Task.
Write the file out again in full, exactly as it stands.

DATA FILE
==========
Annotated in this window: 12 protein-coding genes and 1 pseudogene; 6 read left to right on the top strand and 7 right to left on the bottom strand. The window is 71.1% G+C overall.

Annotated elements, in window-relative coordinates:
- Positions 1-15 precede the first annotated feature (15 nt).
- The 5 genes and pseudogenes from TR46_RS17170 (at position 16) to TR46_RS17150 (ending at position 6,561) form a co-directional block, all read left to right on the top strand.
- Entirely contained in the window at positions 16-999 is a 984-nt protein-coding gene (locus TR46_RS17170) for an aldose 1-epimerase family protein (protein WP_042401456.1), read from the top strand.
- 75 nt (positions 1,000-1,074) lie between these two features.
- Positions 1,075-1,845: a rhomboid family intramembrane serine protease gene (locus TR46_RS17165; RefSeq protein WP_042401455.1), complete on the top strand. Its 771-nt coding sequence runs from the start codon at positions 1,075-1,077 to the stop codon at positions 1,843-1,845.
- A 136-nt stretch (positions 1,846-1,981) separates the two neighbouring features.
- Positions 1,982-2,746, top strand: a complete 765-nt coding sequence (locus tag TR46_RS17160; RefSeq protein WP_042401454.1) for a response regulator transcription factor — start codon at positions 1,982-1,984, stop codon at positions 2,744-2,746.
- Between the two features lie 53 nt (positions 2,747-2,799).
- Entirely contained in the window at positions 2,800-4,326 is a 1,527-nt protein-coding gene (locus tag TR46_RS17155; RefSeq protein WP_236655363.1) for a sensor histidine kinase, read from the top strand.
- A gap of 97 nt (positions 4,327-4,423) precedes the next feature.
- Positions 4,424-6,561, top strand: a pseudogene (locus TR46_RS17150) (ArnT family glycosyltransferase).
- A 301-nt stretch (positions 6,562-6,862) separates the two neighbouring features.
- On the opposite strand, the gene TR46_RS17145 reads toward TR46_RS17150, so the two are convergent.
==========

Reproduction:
Annotated in this window: 12 protein-coding genes and 1 pseudogene; 6 read left to right on the top strand and 7 right to left on the bottom strand. The window is 71.1% G+C overall.

Annotated elements, in window-relative coordinates:
- Positions 1-15 precede the first annotated feature (15 nt).
- The 5 genes and pseudogenes from TR46_RS17170 (at position 16) to TR46_RS17150 (ending at position 6,561) form a co-directional block, all read left to right on the top strand.
- Entirely contained in the window at positions 16-999 is a 984-nt protein-coding gene (locus TR46_RS17170) for an aldose 1-epimerase family protein (protein WP_042401456.1), read from the top strand.
- 75 nt (positions 1,000-1,074) lie between these two features.
- Positions 1,075-1,845: a rhomboid family intramembrane serine protease gene (locus TR46_RS17165; RefSeq protein WP_042401455.1), complete on the top strand. Its 771-nt coding sequence runs from the start codon at positions 1,075-1,077 to the stop codon at positions 1,843-1,845.
- A 136-nt stretch (positions 1,846-1,981) separates the two neighbouring features.
- Positions 1,982-2,746, top strand: a complete 765-nt coding sequence (locus tag TR46_RS17160; RefSeq protein WP_042401454.1) for a response regulator transcription factor — start codon at positions 1,982-1,984, stop codon at positions 2,744-2,746.
- Between the two features lie 53 nt (positions 2,747-2,799).
- Entirely contained in the window at positions 2,800-4,326 is a 1,527-nt protein-coding gene (locus tag TR46_RS17155; RefSeq protein WP_236655363.1) for a sensor histidine kinase, read from the top strand.
- A gap of 97 nt (positions 4,327-4,423) precedes the next feature.
- Positions 4,424-6,561, top strand: a pseudogene (locus TR46_RS17150) (ArnT family glycosyltransferase).
- A 301-nt stretch (positions 6,562-6,862) separates the two neighbouring features.
- On the opposite strand, the gene TR46_RS17145 reads toward TR46_RS17150, so the two are convergent.